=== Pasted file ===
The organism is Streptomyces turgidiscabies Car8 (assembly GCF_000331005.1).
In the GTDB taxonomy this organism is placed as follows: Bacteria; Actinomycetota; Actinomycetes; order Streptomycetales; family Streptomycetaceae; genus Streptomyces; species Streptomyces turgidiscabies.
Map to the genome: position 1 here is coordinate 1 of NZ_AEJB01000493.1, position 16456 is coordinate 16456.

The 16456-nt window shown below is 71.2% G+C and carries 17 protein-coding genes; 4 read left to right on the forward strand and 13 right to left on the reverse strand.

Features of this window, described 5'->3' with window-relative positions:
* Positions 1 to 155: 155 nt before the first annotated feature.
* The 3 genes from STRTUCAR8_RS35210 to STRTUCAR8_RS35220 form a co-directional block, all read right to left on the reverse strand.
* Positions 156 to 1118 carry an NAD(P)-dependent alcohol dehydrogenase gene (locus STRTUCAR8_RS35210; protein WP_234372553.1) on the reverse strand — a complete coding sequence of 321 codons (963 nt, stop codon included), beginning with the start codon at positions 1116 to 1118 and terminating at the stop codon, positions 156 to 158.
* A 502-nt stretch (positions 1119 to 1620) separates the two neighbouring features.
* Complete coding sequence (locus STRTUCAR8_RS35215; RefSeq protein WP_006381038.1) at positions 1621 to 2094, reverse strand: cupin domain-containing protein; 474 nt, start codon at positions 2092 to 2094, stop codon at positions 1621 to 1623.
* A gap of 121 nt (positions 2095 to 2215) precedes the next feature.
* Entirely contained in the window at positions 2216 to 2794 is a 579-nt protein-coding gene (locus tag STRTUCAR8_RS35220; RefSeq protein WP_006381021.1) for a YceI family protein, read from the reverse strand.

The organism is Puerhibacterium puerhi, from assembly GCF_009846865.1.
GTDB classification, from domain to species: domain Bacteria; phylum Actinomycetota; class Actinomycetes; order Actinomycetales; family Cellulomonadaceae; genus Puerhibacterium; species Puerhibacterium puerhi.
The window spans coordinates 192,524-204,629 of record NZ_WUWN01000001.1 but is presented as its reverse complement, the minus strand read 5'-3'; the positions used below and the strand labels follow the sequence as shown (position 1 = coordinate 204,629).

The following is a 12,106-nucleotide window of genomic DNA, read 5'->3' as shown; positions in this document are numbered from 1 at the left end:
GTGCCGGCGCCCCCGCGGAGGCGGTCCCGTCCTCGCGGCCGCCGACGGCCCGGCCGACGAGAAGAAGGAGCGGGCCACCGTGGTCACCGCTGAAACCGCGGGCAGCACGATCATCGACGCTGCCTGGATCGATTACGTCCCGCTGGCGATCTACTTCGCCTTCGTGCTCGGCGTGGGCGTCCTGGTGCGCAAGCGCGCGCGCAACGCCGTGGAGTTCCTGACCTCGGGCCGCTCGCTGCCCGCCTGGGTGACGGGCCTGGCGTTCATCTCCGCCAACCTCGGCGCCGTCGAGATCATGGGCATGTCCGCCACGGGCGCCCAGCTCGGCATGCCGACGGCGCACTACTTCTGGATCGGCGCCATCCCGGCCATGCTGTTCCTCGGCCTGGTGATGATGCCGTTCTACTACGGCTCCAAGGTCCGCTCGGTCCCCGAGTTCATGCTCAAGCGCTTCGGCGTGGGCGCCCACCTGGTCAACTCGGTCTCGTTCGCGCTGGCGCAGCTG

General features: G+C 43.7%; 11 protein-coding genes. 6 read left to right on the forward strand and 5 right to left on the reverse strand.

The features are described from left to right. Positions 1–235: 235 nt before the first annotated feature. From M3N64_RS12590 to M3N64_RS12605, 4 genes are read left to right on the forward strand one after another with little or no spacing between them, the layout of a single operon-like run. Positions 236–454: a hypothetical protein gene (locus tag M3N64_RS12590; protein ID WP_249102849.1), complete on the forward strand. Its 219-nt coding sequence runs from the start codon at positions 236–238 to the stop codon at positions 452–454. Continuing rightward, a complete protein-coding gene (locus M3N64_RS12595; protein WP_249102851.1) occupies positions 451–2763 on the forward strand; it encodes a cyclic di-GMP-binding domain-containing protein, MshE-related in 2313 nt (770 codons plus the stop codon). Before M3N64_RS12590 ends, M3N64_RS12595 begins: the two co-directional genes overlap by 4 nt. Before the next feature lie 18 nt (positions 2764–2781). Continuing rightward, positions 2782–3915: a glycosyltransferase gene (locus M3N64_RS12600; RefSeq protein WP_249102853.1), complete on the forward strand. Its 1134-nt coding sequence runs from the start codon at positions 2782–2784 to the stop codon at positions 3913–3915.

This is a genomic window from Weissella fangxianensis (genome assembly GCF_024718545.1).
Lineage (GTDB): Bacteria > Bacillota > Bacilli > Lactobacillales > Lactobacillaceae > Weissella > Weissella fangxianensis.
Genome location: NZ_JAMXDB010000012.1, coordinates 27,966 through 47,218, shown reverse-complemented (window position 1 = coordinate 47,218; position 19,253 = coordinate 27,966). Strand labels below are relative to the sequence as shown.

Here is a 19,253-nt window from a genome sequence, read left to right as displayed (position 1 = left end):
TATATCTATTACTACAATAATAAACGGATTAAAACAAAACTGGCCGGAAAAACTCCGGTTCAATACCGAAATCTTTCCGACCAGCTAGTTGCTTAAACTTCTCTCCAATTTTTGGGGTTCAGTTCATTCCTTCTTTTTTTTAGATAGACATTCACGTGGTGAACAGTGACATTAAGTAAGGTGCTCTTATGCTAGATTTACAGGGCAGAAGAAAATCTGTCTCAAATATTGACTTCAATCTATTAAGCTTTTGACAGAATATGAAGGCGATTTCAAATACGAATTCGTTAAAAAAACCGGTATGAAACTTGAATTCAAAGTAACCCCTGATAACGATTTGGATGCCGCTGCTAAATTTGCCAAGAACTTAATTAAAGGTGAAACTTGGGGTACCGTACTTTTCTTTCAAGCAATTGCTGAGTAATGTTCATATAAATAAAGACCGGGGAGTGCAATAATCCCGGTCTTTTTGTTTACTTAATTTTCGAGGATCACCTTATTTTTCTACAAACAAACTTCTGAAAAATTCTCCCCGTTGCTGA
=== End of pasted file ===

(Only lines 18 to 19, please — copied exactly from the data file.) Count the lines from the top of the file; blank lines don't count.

General features: G+C 43.7%; 11 protein-coding genes. 6 read left to right on the forward strand and 5 right to left on the reverse strand.

The features are described from left to right. Positions 1–235: 235 nt before the first annotated feature. From M3N64_RS12590 to M3N64_RS12605, 4 genes are read left to right on the forward strand one after another with little or no spacing between them, the layout of a single operon-like run. Positions 236–454: a hypothetical protein gene (locus tag M3N64_RS12590; protein ID WP_249102849.1), complete on the forward strand. Its 219-nt coding sequence runs from the start codon at positions 236–238 to the stop codon at positions 452–454. Continuing rightward, a complete protein-coding gene (locus M3N64_RS12595; protein WP_249102851.1) occupies positions 451–2763 on the forward strand; it encodes a cyclic di-GMP-binding domain-containing protein, MshE-related in 2313 nt (770 codons plus the stop codon). Before M3N64_RS12590 ends, M3N64_RS12595 begins: the two co-directional genes overlap by 4 nt. Before the next feature lie 18 nt (positions 2764–2781). Continuing rightward, positions 2782–3915: a glycosyltransferase gene (locus M3N64_RS12600; RefSeq protein WP_249102853.1), complete on the forward strand. Its 1134-nt coding sequence runs from the start codon at positions 2782–2784 to the stop codon at positions 3913–3915.